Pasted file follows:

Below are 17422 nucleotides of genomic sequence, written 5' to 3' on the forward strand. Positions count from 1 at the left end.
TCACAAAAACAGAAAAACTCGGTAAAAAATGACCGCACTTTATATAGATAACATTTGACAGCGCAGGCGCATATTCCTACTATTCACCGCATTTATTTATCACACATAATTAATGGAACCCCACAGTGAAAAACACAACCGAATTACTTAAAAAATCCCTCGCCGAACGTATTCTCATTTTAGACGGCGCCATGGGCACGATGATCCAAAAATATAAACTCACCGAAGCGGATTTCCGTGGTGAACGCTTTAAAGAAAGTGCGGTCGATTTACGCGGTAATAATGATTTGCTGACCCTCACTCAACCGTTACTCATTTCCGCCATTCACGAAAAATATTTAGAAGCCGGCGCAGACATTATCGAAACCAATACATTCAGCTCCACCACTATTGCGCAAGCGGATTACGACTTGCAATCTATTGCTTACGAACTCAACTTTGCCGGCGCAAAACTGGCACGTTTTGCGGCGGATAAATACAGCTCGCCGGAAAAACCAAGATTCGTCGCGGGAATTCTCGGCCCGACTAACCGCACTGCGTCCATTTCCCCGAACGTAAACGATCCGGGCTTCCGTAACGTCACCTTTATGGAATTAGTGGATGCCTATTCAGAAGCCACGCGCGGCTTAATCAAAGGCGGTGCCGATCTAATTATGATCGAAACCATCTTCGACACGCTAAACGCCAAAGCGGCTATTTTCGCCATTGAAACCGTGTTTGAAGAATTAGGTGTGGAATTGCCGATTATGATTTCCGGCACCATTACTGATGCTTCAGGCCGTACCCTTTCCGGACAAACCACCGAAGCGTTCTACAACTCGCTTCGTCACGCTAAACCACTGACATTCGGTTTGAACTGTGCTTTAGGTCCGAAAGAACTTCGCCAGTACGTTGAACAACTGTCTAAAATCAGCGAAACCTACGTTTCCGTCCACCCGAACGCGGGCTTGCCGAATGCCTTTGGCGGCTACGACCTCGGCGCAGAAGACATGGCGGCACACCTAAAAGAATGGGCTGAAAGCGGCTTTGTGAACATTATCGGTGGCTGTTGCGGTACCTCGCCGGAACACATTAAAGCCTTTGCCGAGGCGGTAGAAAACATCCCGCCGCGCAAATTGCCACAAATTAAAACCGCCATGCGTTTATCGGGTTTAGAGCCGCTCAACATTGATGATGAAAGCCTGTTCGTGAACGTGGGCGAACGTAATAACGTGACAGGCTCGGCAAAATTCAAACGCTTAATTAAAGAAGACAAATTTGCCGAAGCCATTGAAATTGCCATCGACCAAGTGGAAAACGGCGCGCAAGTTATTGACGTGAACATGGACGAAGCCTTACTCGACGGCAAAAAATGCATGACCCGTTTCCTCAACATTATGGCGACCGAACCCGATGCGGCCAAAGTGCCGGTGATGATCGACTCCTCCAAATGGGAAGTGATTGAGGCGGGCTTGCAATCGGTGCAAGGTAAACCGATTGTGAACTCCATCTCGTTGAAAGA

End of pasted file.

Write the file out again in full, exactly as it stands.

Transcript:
Below are 17422 nucleotides of genomic sequence, written 5' to 3' on the forward strand. Positions count from 1 at the left end.
TCACAAAAACAGAAAAACTCGGTAAAAAATGACCGCACTTTATATAGATAACATTTGACAGCGCAGGCGCATATTCCTACTATTCACCGCATTTATTTATCACACATAATTAATGGAACCCCACAGTGAAAAACACAACCGAATTACTTAAAAAATCCCTCGCCGAACGTATTCTCATTTTAGACGGCGCCATGGGCACGATGATCCAAAAATATAAACTCACCGAAGCGGATTTCCGTGGTGAACGCTTTAAAGAAAGTGCGGTCGATTTACGCGGTAATAATGATTTGCTGACCCTCACTCAACCGTTACTCATTTCCGCCATTCACGAAAAATATTTAGAAGCCGGCGCAGACATTATCGAAACCAATACATTCAGCTCCACCACTATTGCGCAAGCGGATTACGACTTGCAATCTATTGCTTACGAACTCAACTTTGCCGGCGCAAAACTGGCACGTTTTGCGGCGGATAAATACAGCTCGCCGGAAAAACCAAGATTCGTCGCGGGAATTCTCGGCCCGACTAACCGCACTGCGTCCATTTCCCCGAACGTAAACGATCCGGGCTTCCGTAACGTCACCTTTATGGAATTAGTGGATGCCTATTCAGAAGCCACGCGCGGCTTAATCAAAGGCGGTGCCGATCTAATTATGATCGAAACCATCTTCGACACGCTAAACGCCAAAGCGGCTATTTTCGCCATTGAAACCGTGTTTGAAGAATTAGGTGTGGAATTGCCGATTATGATTTCCGGCACCATTACTGATGCTTCAGGCCGTACCCTTTCCGGACAAACCACCGAAGCGTTCTACAACTCGCTTCGTCACGCTAAACCACTGACATTCGGTTTGAACTGTGCTTTAGGTCCGAAAGAACTTCGCCAGTACGTTGAACAACTGTCTAAAATCAGCGAAACCTACGTTTCCGTCCACCCGAACGCGGGCTTGCCGAATGCCTTTGGCGGCTACGACCTCGGCGCAGAAGACATGGCGGCACACCTAAAAGAATGGGCTGAAAGCGGCTTTGTGAACATTATCGGTGGCTGTTGCGGTACCTCGCCGGAACACATTAAAGCCTTTGCCGAGGCGGTAGAAAACATCCCGCCGCGCAAATTGCCACAAATTAAAACCGCCATGCGTTTATCGGGTTTAGAGCCGCTCAACATTGATGATGAAAGCCTGTTCGTGAACGTGGGCGAACGTAATAACGTGACAGGCTCGGCAAAATTCAAACGCTTAATTAAAGAAGACAAATTTGCCGAAGCCATTGAAATTGCCATCGACCAAGTGGAAAACGGCGCGCAAGTTATTGACGTGAACATGGACGAAGCCTTACTCGACGGCAAAAAATGCATGACCCGTTTCCTCAACATTATGGCGACCGAACCCGATGCGGCCAAAGTGCCGGTGATGATCGACTCCTCCAAATGGGAAGTGATTGAGGCGGGCTTGCAATCGGTGCAAGGTAAACCGATTGTGAACTCCATCTCGTTGAAAGA